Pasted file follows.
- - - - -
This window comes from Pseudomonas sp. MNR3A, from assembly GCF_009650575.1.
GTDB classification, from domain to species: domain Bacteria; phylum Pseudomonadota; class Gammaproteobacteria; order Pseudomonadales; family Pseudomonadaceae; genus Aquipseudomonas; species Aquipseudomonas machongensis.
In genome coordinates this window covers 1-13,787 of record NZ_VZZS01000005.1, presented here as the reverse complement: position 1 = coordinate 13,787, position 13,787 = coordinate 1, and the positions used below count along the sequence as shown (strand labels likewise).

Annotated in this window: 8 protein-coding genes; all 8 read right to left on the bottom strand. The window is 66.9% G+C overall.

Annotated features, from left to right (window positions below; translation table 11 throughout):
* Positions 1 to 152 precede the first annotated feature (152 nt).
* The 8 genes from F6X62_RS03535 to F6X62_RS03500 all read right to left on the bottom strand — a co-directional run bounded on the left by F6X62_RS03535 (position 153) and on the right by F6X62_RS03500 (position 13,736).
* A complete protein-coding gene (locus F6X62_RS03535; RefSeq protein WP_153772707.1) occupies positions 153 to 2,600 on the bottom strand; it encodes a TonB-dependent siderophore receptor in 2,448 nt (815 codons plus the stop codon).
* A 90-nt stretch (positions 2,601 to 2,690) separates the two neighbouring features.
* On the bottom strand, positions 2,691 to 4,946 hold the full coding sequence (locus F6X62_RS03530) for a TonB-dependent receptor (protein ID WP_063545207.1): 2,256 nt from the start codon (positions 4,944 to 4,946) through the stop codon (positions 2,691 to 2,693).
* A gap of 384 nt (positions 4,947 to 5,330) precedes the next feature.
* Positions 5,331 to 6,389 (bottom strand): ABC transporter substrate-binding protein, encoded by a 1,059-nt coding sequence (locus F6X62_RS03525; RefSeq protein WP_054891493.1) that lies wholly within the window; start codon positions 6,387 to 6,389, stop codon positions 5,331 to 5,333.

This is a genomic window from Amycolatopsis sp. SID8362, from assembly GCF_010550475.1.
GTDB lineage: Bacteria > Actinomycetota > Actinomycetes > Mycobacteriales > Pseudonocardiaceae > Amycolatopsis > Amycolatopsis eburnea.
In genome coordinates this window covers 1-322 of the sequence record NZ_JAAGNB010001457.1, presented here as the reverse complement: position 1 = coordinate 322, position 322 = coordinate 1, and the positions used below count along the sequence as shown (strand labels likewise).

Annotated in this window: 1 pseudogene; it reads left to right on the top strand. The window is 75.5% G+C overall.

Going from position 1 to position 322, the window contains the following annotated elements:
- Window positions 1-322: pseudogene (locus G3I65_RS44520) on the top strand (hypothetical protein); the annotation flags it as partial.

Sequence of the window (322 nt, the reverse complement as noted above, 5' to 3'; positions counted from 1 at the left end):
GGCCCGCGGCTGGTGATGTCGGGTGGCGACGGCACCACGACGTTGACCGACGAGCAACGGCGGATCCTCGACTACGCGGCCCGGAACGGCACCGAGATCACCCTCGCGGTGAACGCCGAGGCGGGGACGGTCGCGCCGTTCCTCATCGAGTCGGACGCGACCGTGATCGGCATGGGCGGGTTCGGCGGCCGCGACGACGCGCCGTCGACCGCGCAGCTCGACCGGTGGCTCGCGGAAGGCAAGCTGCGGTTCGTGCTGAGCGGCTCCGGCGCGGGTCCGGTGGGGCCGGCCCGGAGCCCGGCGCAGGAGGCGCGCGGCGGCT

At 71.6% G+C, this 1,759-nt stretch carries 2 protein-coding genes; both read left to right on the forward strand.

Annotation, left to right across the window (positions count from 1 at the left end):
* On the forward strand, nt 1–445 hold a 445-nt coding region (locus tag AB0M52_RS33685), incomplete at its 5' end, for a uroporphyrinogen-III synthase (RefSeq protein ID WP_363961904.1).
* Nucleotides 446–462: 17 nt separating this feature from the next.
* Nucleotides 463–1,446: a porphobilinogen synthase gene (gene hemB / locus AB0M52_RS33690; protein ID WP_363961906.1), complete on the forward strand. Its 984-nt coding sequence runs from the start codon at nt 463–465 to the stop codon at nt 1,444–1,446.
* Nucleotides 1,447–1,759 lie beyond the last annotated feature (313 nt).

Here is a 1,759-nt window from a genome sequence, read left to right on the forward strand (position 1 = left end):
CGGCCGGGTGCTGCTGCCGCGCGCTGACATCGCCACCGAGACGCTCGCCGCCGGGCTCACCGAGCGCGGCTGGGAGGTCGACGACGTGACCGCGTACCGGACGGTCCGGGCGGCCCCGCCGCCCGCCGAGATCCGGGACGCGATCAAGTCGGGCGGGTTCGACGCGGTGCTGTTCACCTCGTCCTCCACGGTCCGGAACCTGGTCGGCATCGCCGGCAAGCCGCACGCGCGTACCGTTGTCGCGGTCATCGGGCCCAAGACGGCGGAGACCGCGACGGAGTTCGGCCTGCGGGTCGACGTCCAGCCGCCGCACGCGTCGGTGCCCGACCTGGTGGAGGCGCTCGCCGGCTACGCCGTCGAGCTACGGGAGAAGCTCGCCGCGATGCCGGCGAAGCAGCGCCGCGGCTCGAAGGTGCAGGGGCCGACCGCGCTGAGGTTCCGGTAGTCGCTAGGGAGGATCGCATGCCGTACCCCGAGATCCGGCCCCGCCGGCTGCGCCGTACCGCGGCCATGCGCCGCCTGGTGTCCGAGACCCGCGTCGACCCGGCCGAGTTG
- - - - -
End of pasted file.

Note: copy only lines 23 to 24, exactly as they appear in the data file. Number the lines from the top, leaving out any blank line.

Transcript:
* On the forward strand, nt 1–445 hold a 445-nt coding region (locus tag AB0M52_RS33685), incomplete at its 5' end, for a uroporphyrinogen-III synthase (RefSeq protein ID WP_363961904.1).
* Nucleotides 446–462: 17 nt separating this feature from the next.